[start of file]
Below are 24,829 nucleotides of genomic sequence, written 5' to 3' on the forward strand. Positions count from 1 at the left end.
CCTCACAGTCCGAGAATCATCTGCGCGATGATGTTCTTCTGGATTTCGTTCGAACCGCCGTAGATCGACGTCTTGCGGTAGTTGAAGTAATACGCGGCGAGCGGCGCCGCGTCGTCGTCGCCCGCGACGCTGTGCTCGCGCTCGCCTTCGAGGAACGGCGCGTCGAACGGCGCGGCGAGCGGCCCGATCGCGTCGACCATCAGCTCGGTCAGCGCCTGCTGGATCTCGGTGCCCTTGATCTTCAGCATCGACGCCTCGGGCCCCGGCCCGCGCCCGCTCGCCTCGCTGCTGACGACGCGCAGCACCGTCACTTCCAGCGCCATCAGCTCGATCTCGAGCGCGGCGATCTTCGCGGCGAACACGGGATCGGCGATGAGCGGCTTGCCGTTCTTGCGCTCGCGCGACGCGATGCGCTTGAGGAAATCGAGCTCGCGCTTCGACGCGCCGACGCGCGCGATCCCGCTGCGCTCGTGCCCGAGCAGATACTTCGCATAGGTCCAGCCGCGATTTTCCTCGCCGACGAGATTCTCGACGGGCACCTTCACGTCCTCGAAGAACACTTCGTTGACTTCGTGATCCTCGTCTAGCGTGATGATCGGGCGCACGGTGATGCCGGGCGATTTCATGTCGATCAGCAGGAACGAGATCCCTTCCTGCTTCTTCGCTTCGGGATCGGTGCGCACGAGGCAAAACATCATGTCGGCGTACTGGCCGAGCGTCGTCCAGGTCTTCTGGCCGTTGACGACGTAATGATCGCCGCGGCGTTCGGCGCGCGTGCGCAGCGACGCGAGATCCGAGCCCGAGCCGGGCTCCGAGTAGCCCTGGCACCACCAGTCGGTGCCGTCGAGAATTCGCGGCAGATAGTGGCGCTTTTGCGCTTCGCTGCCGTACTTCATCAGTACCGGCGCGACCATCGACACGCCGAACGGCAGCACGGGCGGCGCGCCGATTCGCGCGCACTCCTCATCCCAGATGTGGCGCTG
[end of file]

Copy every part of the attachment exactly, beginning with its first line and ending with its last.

Below are 24,829 nucleotides of genomic sequence, written 5' to 3' on the forward strand. Positions count from 1 at the left end.
CCTCACAGTCCGAGAATCATCTGCGCGATGATGTTCTTCTGGATTTCGTTCGAACCGCCGTAGATCGACGTCTTGCGGTAGTTGAAGTAATACGCGGCGAGCGGCGCCGCGTCGTCGTCGCCCGCGACGCTGTGCTCGCGCTCGCCTTCGAGGAACGGCGCGTCGAACGGCGCGGCGAGCGGCCCGATCGCGTCGACCATCAGCTCGGTCAGCGCCTGCTGGATCTCGGTGCCCTTGATCTTCAGCATCGACGCCTCGGGCCCCGGCCCGCGCCCGCTCGCCTCGCTGCTGACGACGCGCAGCACCGTCACTTCCAGCGCCATCAGCTCGATCTCGAGCGCGGCGATCTTCGCGGCGAACACGGGATCGGCGATGAGCGGCTTGCCGTTCTTGCGCTCGCGCGACGCGATGCGCTTGAGGAAATCGAGCTCGCGCTTCGACGCGCCGACGCGCGCGATCCCGCTGCGCTCGTGCCCGAGCAGATACTTCGCATAGGTCCAGCCGCGATTTTCCTCGCCGACGAGATTCTCGACGGGCACCTTCACGTCCTCGAAGAACACTTCGTTGACTTCGTGATCCTCGTCTAGCGTGATGATCGGGCGCACGGTGATGCCGGGCGATTTCATGTCGATCAGCAGGAACGAGATCCCTTCCTGCTTCTTCGCTTCGGGATCGGTGCGCACGAGGCAAAACATCATGTCGGCGTACTGGCCGAGCGTCGTCCAGGTCTTCTGGCCGTTGACGACGTAATGATCGCCGCGGCGTTCGGCGCGCGTGCGCAGCGACGCGAGATCCGAGCCCGAGCCGGGCTCCGAGTAGCCCTGGCACCACCAGTCGGTGCCGTCGAGAATTCGCGGCAGATAGTGGCGCTTTTGCGCTTCGCTGCCGTACTTCATCAGTACCGGCGCGACCATCGACACGCCGAACGGCAGCACGGGCGGCGCGCCGATTCGCGCGCACTCCTCATCCCAGATGTGGCGCTG